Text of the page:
soil structure and nutrients - cnh industrial soil organic matter (om) provides essential nutrients
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Soil Structure and Nutrients PRODUCTION GUIDELINES
Introduction to Soil Composition 3
Soil analysis 4
Soil ph (acidity and alkalinity) 5
Phosphorus (P) 6
Potassium (k) 6
Organic Matter (OM) and Nitrogen (N) 7
Carbon/Nitrogen ratio (C/N ratio) 8
Cationic Exchange Capacity (CEC) 9
Soil Structures and Types 10
Calcium and Magnesium (Ca and Mg) 13
Soil Structure and Nutrients
Introduction to Soil Composition
Introduction to Soil Composition
a SySTEM baSED ON aGRONOMy
CROP ROTaTION fOR bETTER CROPS aND hIGhER yIELDS
HarveSt reSIDUe MaNaGeMeNt
Crop proteCtIoN prIMary tIllaGe
plaNtING SeeDbeD tIllaGe
Soils are important because they are the most common base for bulk food production. Knowledge of soils is necessary to estimate soil’s suitability for agricultural use. Generally, Soil is comprised of 4 components • Water (actually a solution of salts) • air and other gases • organic Matter (residue from plants, animals,
bacteria and other) • Minerals / Nutrients
Soil organic Matter (oM) provides essential nutrients to the plant and bonds the soil together. • too little oM and plants will not be able to access
the necessary nutrients for growth (ex: Stoney Ground or Sandy Desert)
• too much oM and there is risk of ground water contamination and disease from excess nutrients
Soil Analysis • Soil analysis are the right tool to determined the
state of soil nutrition and make decisions about fertilizing. as showed below, soil is a complicated system, but some parameter are basic for such decision. In average fertile soils, sampling should be carried on each 4 years.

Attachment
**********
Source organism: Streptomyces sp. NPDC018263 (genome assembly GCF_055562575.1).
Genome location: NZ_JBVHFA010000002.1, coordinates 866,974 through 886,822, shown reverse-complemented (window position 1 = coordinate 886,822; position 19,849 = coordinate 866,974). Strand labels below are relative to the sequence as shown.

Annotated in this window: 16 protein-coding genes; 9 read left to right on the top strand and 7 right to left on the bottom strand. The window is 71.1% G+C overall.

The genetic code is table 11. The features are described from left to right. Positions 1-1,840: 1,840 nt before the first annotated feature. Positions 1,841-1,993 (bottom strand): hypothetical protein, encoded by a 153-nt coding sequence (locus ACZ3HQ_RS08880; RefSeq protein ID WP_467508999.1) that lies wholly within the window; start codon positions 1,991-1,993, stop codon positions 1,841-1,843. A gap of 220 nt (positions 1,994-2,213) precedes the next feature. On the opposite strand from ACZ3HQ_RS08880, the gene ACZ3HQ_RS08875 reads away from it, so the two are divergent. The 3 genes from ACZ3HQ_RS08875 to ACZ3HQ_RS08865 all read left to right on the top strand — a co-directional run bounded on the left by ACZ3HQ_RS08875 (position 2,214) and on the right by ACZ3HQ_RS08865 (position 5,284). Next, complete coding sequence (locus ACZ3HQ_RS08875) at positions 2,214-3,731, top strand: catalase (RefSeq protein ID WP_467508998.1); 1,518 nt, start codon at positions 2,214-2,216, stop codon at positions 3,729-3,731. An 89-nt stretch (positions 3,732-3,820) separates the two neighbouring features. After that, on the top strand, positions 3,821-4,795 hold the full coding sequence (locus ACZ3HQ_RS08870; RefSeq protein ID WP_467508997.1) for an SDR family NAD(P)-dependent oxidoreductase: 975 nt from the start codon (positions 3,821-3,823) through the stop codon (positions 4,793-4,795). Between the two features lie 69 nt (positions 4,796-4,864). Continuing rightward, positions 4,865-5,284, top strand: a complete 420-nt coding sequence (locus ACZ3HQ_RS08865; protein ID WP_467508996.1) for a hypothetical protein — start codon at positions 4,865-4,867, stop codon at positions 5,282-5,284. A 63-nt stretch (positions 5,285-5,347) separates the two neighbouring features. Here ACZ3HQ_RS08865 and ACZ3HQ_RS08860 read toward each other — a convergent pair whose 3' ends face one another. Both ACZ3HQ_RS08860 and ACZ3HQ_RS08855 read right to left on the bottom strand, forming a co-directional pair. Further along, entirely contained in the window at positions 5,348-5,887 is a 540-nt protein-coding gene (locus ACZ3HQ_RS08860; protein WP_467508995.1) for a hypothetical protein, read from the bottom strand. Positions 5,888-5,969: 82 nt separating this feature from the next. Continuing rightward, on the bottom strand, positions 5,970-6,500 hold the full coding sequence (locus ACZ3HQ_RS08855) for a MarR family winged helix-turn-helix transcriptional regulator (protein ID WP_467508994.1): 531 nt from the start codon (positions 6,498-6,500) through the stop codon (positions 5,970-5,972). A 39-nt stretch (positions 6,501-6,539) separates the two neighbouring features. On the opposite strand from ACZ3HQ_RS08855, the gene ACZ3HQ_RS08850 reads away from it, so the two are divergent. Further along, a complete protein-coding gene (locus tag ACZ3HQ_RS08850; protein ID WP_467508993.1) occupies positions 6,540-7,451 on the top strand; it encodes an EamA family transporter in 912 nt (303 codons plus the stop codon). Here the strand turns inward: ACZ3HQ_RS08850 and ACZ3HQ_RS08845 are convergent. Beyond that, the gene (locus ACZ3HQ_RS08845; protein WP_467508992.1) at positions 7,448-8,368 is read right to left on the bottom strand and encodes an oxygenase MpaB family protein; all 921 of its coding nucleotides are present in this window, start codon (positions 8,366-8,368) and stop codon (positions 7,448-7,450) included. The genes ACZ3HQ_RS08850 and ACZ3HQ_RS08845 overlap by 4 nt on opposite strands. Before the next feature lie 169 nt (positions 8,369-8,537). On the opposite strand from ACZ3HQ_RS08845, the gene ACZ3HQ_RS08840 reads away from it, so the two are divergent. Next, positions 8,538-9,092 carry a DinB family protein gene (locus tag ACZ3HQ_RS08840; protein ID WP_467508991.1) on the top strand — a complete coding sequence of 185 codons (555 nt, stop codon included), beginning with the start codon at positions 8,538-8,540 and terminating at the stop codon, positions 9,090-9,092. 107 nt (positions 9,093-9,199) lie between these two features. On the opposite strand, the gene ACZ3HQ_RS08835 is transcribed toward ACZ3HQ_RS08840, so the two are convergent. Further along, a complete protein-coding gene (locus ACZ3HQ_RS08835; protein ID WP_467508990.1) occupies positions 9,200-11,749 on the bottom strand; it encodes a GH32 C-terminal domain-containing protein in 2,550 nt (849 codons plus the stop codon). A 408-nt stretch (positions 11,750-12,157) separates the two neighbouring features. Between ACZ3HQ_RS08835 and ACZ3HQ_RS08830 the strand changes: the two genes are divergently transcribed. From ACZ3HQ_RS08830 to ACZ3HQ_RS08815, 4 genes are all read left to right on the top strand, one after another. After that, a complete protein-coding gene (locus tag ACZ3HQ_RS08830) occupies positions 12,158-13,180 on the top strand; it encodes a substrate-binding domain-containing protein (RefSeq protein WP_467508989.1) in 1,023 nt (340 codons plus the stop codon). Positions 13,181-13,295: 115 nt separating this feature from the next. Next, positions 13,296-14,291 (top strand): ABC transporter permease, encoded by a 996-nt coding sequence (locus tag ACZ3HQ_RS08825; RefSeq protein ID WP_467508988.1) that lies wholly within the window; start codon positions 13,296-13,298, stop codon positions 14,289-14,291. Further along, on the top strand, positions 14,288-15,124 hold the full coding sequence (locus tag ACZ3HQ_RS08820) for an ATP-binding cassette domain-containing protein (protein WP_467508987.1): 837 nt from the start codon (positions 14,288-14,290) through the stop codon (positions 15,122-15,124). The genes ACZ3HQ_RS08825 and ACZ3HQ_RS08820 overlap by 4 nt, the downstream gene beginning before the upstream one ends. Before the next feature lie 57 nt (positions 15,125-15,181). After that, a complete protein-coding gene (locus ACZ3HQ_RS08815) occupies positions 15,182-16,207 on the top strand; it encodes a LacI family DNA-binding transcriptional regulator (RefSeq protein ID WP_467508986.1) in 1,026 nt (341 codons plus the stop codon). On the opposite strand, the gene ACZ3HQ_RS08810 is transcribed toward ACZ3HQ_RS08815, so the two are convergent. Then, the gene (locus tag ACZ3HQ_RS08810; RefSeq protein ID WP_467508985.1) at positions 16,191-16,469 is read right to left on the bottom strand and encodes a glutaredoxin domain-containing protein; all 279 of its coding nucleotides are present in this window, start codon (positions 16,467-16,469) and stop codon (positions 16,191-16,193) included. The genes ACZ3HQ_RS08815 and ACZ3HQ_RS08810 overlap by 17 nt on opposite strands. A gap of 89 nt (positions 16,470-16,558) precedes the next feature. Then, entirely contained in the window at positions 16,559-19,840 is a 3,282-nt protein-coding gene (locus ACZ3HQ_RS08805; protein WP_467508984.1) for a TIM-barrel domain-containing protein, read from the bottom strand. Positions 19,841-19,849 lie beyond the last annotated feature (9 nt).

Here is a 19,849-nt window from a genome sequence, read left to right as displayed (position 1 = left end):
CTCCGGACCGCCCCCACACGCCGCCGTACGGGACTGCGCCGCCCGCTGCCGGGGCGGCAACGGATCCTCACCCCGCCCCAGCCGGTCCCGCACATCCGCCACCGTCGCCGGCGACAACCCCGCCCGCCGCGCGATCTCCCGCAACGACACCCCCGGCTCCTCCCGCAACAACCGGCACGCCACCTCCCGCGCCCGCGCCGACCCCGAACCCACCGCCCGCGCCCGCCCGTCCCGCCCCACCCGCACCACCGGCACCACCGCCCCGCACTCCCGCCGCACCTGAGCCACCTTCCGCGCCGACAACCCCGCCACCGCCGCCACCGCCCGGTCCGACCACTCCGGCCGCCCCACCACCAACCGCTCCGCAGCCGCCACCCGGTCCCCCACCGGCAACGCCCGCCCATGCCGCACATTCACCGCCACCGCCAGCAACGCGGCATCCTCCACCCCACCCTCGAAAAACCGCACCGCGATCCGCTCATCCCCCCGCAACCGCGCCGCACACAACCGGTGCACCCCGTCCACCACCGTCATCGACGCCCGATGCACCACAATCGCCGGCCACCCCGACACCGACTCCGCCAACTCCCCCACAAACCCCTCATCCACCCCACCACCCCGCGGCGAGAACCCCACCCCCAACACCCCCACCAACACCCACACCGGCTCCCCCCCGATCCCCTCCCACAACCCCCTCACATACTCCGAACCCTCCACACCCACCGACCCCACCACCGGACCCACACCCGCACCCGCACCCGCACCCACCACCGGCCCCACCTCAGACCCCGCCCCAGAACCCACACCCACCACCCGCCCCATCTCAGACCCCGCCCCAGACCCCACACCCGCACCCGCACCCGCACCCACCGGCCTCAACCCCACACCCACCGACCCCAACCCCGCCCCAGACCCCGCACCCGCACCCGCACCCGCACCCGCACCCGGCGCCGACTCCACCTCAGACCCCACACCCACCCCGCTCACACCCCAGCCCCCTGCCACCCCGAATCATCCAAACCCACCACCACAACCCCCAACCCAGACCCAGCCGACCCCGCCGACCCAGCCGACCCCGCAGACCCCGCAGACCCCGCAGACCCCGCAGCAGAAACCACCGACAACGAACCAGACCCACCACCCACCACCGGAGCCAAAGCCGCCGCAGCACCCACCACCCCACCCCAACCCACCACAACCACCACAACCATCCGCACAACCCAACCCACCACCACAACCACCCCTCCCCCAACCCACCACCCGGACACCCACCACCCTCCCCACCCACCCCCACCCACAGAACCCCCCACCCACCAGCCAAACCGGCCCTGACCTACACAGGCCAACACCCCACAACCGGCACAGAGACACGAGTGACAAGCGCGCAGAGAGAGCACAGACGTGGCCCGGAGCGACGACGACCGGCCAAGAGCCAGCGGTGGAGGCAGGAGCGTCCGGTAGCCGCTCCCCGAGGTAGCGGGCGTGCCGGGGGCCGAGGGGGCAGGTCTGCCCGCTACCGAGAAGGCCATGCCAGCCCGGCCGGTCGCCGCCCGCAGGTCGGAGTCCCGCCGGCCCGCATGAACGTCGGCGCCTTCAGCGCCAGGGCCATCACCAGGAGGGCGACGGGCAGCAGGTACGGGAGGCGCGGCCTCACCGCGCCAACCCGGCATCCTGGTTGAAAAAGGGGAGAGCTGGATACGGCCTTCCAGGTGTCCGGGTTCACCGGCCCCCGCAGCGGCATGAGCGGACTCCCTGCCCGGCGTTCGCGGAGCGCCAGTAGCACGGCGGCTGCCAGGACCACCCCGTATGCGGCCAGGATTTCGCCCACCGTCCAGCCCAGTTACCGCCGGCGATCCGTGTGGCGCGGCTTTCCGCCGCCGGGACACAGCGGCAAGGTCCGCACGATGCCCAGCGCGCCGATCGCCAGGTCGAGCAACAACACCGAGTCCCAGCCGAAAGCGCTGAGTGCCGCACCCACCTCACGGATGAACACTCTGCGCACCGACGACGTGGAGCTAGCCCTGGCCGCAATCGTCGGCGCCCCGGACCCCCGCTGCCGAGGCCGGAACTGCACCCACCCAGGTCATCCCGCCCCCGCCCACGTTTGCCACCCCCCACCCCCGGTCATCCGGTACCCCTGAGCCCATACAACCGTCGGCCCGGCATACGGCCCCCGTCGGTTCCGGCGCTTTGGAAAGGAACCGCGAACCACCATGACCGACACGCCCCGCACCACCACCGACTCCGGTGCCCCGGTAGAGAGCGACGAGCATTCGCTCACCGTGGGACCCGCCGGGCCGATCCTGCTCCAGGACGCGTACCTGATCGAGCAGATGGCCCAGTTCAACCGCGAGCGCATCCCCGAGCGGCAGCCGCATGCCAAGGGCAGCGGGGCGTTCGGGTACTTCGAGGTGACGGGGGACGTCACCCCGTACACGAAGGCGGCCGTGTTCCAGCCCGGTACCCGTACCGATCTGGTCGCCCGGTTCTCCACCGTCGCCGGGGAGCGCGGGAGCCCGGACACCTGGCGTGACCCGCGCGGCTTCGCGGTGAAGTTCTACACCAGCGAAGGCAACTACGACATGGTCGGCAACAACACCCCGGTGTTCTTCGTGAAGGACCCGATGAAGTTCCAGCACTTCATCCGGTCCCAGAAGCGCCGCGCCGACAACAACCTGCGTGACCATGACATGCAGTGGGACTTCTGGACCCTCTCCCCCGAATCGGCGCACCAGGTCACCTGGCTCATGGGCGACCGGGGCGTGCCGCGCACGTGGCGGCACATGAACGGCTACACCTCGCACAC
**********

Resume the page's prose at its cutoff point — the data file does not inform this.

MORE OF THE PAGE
• very many parameters can be determined analysis. However, most important and useful are:
1. Water pH
2. Content in phosphorus (p)
3. Content in potassium (K)
4. Content in organic Matter (oM)
5. total Nitrogen content and C/N ratio
6. Cation exchange Capacity (CeC)
7. Soil texture
8. Content in Calcium (Ca)
9. Content in Magnesium (Mg)
How to take soil samples with a soil probe, an auger, and a spade (Illinois University)
SoIl probe aUGer SpaDe
Soil slice 1/2” thick
40 acres = 16 Hectares S = Sample 1 Sample per 2.5 acres = 1 sample per Hectare
Soil pH (acidity and alkalinity) • pH is a measurement of acidity. Concerning soil
analysis, pH measures the acidity of soil solution (content in H+). Scale goes from 1 to 14 and the higher is the digit, the less acidic is the soil. Soil pH is a measure of the acidity or alkalinity of soil. Since pH is measured using a logarithmic scale, a decrease of 1 unit of pH means that the acidity increases by a factor of 10, so small changes in pH values can have important consequences. Soil acidification is a concern, as acidity is created by removal of bases (mainly Ca and K) by harvested crops, leaching, and an acid residual left in the soil from N fertilizers. If surface soil pH is too high or too low, the efficacy of some herbicides and other chemical reactions may be affected. also, soil acidity affects plant growth in several ways. Whenever soil pH is low (and acidity is high), several situations may exist:
• the concentration of soluble metals, especially al and Mn, may be toxic.
• populations and the activity of the organisms responsible to transform N, S, and p to plant- available forms may be reduced.
• Calcium may be deficient. Usually this occurs only when the Cationic exchange Capacity of the soil is extremely low.
• Symbiotic N fixation in legume crops is greatly impaired. the symbiotic relationship requires a narrower range of soil reaction than does the growth of plants not relying on N fixation.
• acidic soils – particularly those low in organic matter – are poorly aggregated and have poor tilth. they are mostly unstructured (see above).
• the availability of mineral elements to plants may be affected. Figure below shows the relationship between soil pH and nutrient availability (the wider the dark bar, the greater the nutrient availability). For example, the availability of p is greatest in the pH range between 5.5 and 7.5, dropping off below 5.5. In other words, for a given soil, if p is applied at pH 6, there will be more of it available than if the same amount is applied when the soil pH is below 5.5.